Of course, while the magazine addresses children as a part of the readership, they are frequently marked as a distinct segment of that readership through the inclusion of reading sections just for them. The “Boys and Girls” and “For the Little Folks” sections in the November 1905 issue do this work, suggesting that while the magazine expects children to be members of the readership, it also assumes that they need or desire a particular literature penned just for them. These features of the magazine interestingly disappear from certain issues throughout The Western Home Monthly’s run, or reappear under another name in later years, becoming, for instance, “The Young People” around the 1910s and “Children’s Cozy Corner” in the 1920s. These changing titles could signal changing audiences, changing conceptions of who fits into that audience, or even changing perceptions of what kinds of media child audiences should read. Particularly interesting is that the magazine in November of 1905 is careful to include two “juvenile” sections, suggesting that the categories of “child” and “adult” were too simplistic for the WHM audience, and that this magazine understood its non-adult audience as necessarily further divided.
The “For the Little Folks” section tends to use story to instruct younger child readers on how to be “good” children. For example, this section in November of 1905 contains a story about a little girl who throws a stick so far and so frequently into the ocean for her dog, Trixy, that the animal pants, whines, and eventually disappears, leading the little girl to exclaim “’Oh, he’s drowned! I know he’s drowned, and it’s all our fault!’” Luckily, Trixy lives up to his name and is merely hiding behind a sand dune, seeking rest. Eventually the girl finds her dog and all move on happily with their day, having learned a lesson about kindness to animals. While the child within this narrative is associated with joy and play, this piece is also worried that children may have a tendency towards cruelty and neglect when their own pleasure is at stake, suggesting that children are not the Romantic angels of Wordsworth’s “Ode: Intimations of Immortality” (“trailing clouds of glory” from heaven above), but are instead a bit selfish and neglectful, if well-meaning. While children in these stories are coded as in need of lessons learned from adult intervention, there is an expectation that child readers will emote with the fictional child and learn the same lessons she does: to care for animals and consider the needs and desires of dependent creatures above their own pleasure. This suggests that while children needed to work to improve themselves, they were considered capable of change and self-reflection, aspects that credit them with some real autonomy.
The 1920s development of the “Children’s Cozy Corner,” directed by Bobby Burke, likewise provides an opportunity to note changes in the conception of childhood. While earlier children’s sections included mostly stories and poems, Burke’s “Cozy Corner” encouraged children to engage deeply with the magazine, providing instructions on collective activities that the readership could engage in on a monthly basis, such as crafts, letter writing campaigns (largely for pen pals) and competitions. This move to curate a more invested child readership reflects many adult aspects of the magazine, especially correspondence, which in The Western Home Monthly was frequently a method for adult readers to learn about and write to like-minded strangers across the Canadian landscape. In this later-year section children interacted with the magazine and each other in many of the same ways that adult readers were, suggesting that children were considered not merely listeners able to learn from others’ experiences (as in the story about Trixy the dog) but as active agents able to engage with their peers and the world around them. Noticing these kinds of developments in the magazine allows a reader to begin to make arguments about how understandings of children and their agency are changing over time.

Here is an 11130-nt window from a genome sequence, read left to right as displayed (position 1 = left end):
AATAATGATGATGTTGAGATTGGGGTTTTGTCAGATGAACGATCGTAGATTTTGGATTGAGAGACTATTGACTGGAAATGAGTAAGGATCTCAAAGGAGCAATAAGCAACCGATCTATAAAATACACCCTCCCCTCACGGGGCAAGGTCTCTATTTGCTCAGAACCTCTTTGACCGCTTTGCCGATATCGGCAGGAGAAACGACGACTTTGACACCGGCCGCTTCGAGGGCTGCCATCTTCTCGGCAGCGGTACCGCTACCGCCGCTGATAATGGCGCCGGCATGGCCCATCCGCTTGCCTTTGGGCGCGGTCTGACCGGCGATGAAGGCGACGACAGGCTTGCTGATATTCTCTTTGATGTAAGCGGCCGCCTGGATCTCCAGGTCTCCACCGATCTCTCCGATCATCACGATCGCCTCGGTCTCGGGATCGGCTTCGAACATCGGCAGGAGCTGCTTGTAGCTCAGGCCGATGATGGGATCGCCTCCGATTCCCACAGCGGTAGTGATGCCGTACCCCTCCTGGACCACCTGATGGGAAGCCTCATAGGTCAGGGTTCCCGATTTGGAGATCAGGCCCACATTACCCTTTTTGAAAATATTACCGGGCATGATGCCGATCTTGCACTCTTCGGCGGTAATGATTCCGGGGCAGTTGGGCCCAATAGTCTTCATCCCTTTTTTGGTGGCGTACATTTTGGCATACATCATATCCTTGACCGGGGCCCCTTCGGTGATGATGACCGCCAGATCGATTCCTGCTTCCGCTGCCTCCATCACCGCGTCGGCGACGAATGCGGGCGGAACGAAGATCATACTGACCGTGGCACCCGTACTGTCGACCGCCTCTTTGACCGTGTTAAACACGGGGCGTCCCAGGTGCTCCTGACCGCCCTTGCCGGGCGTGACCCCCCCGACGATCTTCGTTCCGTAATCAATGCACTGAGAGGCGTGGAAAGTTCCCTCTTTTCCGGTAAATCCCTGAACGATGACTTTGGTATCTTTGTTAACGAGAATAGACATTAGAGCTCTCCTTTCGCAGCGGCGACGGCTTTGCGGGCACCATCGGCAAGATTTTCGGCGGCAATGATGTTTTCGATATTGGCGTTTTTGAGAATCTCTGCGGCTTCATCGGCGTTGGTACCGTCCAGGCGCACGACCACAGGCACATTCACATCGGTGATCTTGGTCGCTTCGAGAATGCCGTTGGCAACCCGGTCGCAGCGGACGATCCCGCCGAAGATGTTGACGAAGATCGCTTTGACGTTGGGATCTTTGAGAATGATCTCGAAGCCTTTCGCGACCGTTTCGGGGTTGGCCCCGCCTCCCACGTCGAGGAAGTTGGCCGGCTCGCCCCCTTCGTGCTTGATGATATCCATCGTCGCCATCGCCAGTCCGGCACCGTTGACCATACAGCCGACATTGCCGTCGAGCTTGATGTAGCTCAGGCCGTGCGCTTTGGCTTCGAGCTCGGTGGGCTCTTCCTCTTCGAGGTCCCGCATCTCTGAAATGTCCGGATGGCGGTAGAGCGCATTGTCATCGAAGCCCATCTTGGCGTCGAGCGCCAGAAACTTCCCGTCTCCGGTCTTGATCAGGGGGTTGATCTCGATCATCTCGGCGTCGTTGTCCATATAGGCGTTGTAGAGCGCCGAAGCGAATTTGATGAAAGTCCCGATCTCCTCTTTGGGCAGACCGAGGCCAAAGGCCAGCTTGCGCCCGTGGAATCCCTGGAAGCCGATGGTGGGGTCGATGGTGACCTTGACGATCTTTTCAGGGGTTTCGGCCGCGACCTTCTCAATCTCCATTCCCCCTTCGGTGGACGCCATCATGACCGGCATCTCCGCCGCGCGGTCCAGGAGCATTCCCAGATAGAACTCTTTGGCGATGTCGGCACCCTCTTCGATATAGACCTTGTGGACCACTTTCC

The “Boys and Girls” section in the November 1905 speaks to a different audience than the “For the Little Folks” feature. This section is told in an editorial voice, potentially suggesting an older readership that does not require pet allegories to understand the advice given to them. This potentially older readership is also now split into genders, boys and girls instead of collective ungendered “little folks,” the precursors to the presumed men and women they will become. The section advocates to girls: “be not so unwise as to throw away your girlhood. Rob not yourself of this beautiful season, which, wisely spent, will brighten all your future life.” It further includes advice to boys, saying that “No one can enjoy his own opportunities for happiness while he is envious of another’s” (48). This advice is prosaic and identifiably Christian, but interestingly—and unlike “For the Little Folks”—asks readers to carefully consider their future happiness. In warning readers not to be envious and not to “throw away [their] girlhood,” the section implies that it understands these readers as being at risk of precisely these weaknesses, suggesting that these readers are potentially wayward, impulsive, selfish, and in need of this constant reminder of the life well-lived in order to tame their baser desires. This conception of the reader as impetuous and reckless goes hand in hand with concepts of adolescence at the turn of the twentieth century, leading me to assume that the “Boys and Girls” section is written for adolescent readers of the magazine—a population that would have been considered no longer precisely children, but not yet full adults. Kent Baxter traces the development of adolescence as a distinct social construct to the late nineteenth century, noting that G. Stanley Hall only popularized the term “adolescence” in 1904. Thus while The Western Home Monthly may have conceived of separately aged child audiences for their “Boys and Girls” and “For the Little Folks” sections and participated in a burgeoning conversation about adolescence, they had not yet adopted the language that we would recognize today.